Mailman walked the Hill like Teenie
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"1806 Wylie Avenue,'' he says, standing before a photo of Harry Bobo, the heavyweight boxer. "He eventually became a bartender on Liberty Avenue.''
Charley Burley, the great middleweight who won 83 fights, 50 by knockouts, was another photo subject and another drinking buddy of Joe Horne's. In his day, Burley "was so good nobody wanted to fight him,'' Joe said, but by the time Joe knew him he was a sanitation worker. "A very nice man."
Joe didn't know Teenie Harris well, but he saw him often on the streets, always with a camera. The man was a bit aloof, at least to Joe, but maybe one has to be to record the particular and unique beauties of a sprawling neighborhood, one photo at a time.
"2178 Centre Avenue,'' Joe says when we get to a shot of Walter Hamm, owner of Hamm's Barbershop, wearing a long shearling coat and standing in front of his Cadillac, circa 1973.
"He had all kinds of business. All kinds of business.''
Joe's old route isn't what it once was. Some of the streets we walked in 1990 are now part of Crawford Square, the hugely successful, tree-lined housing development poised to stretch toward Downtown once the Civic Arena disappears.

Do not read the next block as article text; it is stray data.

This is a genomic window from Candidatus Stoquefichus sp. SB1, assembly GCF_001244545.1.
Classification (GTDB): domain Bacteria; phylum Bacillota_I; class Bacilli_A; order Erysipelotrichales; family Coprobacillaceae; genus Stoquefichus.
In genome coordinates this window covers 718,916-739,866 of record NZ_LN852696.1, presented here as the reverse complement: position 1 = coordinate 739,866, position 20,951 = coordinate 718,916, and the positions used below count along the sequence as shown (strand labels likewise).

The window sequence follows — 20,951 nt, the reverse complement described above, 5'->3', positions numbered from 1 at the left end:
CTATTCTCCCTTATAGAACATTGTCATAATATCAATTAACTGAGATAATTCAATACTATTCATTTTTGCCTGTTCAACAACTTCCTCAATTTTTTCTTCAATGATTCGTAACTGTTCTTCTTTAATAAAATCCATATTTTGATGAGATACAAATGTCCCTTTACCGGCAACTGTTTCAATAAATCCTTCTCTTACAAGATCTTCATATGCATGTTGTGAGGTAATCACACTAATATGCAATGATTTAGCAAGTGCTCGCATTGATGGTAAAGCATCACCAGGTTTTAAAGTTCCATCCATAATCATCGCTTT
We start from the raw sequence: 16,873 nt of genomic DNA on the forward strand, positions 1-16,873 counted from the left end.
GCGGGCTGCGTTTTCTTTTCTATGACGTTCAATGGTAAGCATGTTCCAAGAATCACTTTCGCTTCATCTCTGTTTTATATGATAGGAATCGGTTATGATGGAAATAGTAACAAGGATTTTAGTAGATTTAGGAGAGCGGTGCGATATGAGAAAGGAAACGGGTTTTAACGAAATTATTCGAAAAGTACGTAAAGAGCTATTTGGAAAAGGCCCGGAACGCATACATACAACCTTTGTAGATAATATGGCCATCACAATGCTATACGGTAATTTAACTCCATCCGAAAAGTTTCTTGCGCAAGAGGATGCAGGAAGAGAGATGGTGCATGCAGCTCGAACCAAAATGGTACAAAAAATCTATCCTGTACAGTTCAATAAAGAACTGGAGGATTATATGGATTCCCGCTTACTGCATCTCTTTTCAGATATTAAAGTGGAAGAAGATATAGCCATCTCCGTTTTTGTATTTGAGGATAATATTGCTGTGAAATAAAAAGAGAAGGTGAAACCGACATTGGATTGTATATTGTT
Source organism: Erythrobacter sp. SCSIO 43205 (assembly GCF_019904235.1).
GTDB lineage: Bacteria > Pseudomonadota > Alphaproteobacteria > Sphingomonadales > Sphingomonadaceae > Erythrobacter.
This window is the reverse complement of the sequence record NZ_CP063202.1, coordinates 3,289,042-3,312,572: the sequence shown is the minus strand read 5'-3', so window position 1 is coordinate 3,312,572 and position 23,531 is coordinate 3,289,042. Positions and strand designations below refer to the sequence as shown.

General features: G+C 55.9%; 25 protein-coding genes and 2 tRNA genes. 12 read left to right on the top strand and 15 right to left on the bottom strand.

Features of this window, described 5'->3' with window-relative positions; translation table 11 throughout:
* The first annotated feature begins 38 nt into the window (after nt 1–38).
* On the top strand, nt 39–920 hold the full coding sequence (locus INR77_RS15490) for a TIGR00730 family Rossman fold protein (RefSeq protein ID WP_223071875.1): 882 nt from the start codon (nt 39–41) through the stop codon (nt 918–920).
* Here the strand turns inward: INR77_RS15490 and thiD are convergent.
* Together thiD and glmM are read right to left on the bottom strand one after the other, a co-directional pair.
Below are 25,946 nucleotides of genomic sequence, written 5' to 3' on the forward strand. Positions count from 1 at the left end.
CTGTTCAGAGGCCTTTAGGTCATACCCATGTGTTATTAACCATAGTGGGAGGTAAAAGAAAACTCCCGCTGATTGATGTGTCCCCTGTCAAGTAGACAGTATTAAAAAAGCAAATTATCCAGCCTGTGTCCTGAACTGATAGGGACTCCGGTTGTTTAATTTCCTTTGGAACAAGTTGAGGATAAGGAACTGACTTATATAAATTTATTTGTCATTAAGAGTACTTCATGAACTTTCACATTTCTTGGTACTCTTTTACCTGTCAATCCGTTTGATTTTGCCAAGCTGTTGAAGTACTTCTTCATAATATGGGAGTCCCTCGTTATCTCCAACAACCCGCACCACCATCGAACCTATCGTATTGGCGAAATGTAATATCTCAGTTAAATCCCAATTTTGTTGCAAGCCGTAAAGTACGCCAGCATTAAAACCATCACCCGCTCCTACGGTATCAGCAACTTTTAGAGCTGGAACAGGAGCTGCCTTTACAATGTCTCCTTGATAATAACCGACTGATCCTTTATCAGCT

Joe, who lives in Dormont, is a widower. His wife Dorothy died in the summer of 2006, but his son Joe and his old postal buddies -- Keith Medved, Jeff Snyder and Dom Fratangelo -- "make sure that I get out of the house.''
Nina Simone, Eartha Kitt, Roberto Clemente, Josh Gibson -- they and so many of the other lesser-known people Teenie Harris shot are gone now. But, Joe says, "One nice thing about getting old is that you can reminisce.''
Not that memories are everything. Elsewhere in the museum, we pass a color shot of a bikini model in the fountain at Katz Plaza, and I think I hear some disappointment when he chuckles, "She wasn't on my route.''
First Published 2012-03-07 23:33:38